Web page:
All of that said, you would be surprised how affordable most bankruptcy lawyers can be. This is particularly true with regard to the amount of debt that you can discharge in a Chapter 7 bankruptcy (a limitless amount).
That said, attorneys in the Detroit area will differ in terms of the amount that they charge prior to the filing of a bankruptcy and in terms of the amount that they charge.
They will also differ in terms of the hourly rate that they are allowed by the Bankruptcy Court to charge. This is dependent upon the experience of the attorney in the field.
It is also dependent upon the efforts that the attorney has made to maintain his or her education in the bankruptcy field on a continuing basis.
It is also depending upon whether or not the attorney is what is known as a Board Certified Bankruptcy Expert.
This particular credential requires the passing of a difficult written test. It also requires that the bankruptcy lawyer have had a certain number of years in practice, a certain number of Chapter 7 and Chapter 13 cases filed and discharged by Order of the bankruptcy Judge, and a certain minimum number of “adversary proceeding” (bankruptcy litigation matters) docketed.
It is a difficult credential to obtain. Only those who are Board Certified are allowed by the Michigan Bar Association to advertise themselves as a “Bankruptcy Expert.”
Attorney Walter Metzen is a Board Certified Bankruptcy Expert, and his hourly rate, therefore, will be higher than that of a young lawyer straight out of law school who has filed, maybe, one or two Chapter 7 cases only.
To that extent, you get what you pay for and should not shy away from an hourly rate that is, on paper, higher than someone else’s.
That said, most attorneys in the Detroit area charge a “flat fee” for a Chapter 7 bankruptcy. It will be higher or lower depending upon the rate of the lawyer.
It is easy to compare and contrast flat fees. Again, however, you are best served shopping for experience and service and not just price.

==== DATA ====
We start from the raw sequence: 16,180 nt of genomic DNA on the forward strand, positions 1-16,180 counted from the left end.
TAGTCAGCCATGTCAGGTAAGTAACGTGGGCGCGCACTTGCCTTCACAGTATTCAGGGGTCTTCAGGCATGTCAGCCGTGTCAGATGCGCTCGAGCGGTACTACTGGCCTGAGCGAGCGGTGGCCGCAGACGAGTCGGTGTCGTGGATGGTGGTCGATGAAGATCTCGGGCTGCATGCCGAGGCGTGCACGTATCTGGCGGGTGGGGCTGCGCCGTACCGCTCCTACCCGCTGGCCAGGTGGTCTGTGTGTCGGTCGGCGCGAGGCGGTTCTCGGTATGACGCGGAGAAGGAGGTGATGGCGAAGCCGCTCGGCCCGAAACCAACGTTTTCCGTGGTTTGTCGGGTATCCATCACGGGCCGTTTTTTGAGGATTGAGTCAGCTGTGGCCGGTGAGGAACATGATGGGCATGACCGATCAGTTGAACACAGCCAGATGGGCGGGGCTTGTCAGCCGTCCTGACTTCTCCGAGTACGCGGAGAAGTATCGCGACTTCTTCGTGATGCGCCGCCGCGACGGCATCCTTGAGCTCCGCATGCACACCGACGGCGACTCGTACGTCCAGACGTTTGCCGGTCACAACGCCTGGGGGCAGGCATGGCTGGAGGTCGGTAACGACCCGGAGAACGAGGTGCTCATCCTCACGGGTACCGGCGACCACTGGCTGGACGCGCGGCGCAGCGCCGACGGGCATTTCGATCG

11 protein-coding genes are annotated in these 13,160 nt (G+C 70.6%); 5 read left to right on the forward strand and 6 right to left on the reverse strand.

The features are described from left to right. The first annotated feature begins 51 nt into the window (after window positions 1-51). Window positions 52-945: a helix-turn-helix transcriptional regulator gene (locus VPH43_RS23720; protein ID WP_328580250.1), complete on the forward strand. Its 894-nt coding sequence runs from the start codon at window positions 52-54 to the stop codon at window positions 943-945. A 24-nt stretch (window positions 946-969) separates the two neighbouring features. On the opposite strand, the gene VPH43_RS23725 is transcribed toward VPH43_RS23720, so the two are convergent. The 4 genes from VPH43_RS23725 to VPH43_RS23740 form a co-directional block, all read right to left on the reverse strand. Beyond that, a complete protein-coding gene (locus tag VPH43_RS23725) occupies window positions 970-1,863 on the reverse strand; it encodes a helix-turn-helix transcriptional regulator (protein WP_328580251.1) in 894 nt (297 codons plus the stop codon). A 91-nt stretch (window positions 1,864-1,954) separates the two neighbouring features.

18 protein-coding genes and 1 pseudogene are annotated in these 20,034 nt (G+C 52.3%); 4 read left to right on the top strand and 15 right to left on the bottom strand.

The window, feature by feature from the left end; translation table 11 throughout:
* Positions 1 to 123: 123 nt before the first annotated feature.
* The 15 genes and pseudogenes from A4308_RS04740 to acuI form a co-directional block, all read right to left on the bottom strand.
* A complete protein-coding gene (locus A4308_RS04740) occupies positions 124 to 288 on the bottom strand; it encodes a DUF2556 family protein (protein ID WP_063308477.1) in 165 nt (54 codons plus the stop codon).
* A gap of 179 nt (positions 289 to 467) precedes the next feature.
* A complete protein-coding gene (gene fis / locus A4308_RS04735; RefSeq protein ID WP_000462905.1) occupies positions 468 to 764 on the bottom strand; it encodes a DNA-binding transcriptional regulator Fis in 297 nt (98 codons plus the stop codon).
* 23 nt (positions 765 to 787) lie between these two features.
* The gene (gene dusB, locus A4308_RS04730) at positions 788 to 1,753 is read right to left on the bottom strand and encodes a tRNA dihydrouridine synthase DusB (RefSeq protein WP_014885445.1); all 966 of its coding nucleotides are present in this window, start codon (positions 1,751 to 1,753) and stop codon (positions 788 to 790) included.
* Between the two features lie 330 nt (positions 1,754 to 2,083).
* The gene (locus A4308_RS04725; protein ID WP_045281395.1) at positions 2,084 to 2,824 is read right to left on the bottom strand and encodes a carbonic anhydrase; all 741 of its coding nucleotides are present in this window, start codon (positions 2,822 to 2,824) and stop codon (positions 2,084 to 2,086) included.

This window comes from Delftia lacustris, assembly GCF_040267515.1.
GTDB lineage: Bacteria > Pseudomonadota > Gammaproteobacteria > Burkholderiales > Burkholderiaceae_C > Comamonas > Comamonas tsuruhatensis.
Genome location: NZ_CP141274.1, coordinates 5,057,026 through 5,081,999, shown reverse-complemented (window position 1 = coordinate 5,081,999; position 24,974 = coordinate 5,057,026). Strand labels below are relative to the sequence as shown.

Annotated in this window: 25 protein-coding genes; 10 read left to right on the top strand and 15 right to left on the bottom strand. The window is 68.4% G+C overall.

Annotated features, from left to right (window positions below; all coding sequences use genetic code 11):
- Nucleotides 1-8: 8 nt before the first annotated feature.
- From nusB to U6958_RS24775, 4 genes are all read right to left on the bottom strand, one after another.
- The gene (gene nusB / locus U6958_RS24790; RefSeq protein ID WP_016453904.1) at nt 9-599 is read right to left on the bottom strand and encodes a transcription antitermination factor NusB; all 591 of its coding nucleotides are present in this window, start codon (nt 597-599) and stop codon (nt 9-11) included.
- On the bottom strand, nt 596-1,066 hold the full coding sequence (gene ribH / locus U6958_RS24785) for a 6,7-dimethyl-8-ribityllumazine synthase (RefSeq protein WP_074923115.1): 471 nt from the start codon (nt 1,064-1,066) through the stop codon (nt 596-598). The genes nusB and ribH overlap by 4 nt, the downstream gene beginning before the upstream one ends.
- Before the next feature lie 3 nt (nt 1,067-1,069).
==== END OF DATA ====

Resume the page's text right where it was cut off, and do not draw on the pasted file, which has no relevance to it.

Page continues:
Does your prospective attorney know how to handle a bankruptcy case? Has he or she ever managed one before?
Even if he or she has managed thousands—does he or she return phone-calls on a timely basis? Who in the office will actually handle the work? The attorney or a non-attorney paralegal or clerk? Who will appear in court for you? The attorney or an “appearance attorney” you’ve never met who’s been paid a few bucks to show up instead?
These are questions you should ask at your initial consultation.
Attorneys in Detroit generally (although not always) charge according to their hourly rate for Chapter 13 bankruptcies.
Most of the attorney’s fees in a Chapter 13 will actually be paid after you file and through your Chapter 13 Plan as if your attorney were one of your creditors.
A Chapter 13 is a 3-5-year process that can cost $3,500 or more in terms of attorney’s fees—but you will rarely pay much up front.
The question will be whether you pay a retainer of $500-$1,000 (sometimes more, depending on the complexity of your case) prior to filing or not.
The Cost of Filing Bankruptcy: The Bottom Line
As noted above, the bottom line with regard to the cost of filing for bankruptcy lies not in the amount you pay up front, out of pocket, but in how much you don’t have to pay to creditors afterward.
You will want to shop for price, yes, when choosing among attorneys.
However, shopping for price alone is no guarantee of competence, experience, or customer service. If the first question you ask a prospective attorney over the phone is, “How much do you charge?” you will be selling both yourself and the attorney short.
Attorney Walter Metzen has successfully assisted thousands of Detroit-area Chapter 7 and 13 clients for over 28 years.
To schedule your free consultation and to discuss the costs and other elements of the bankruptcy process, contact us now.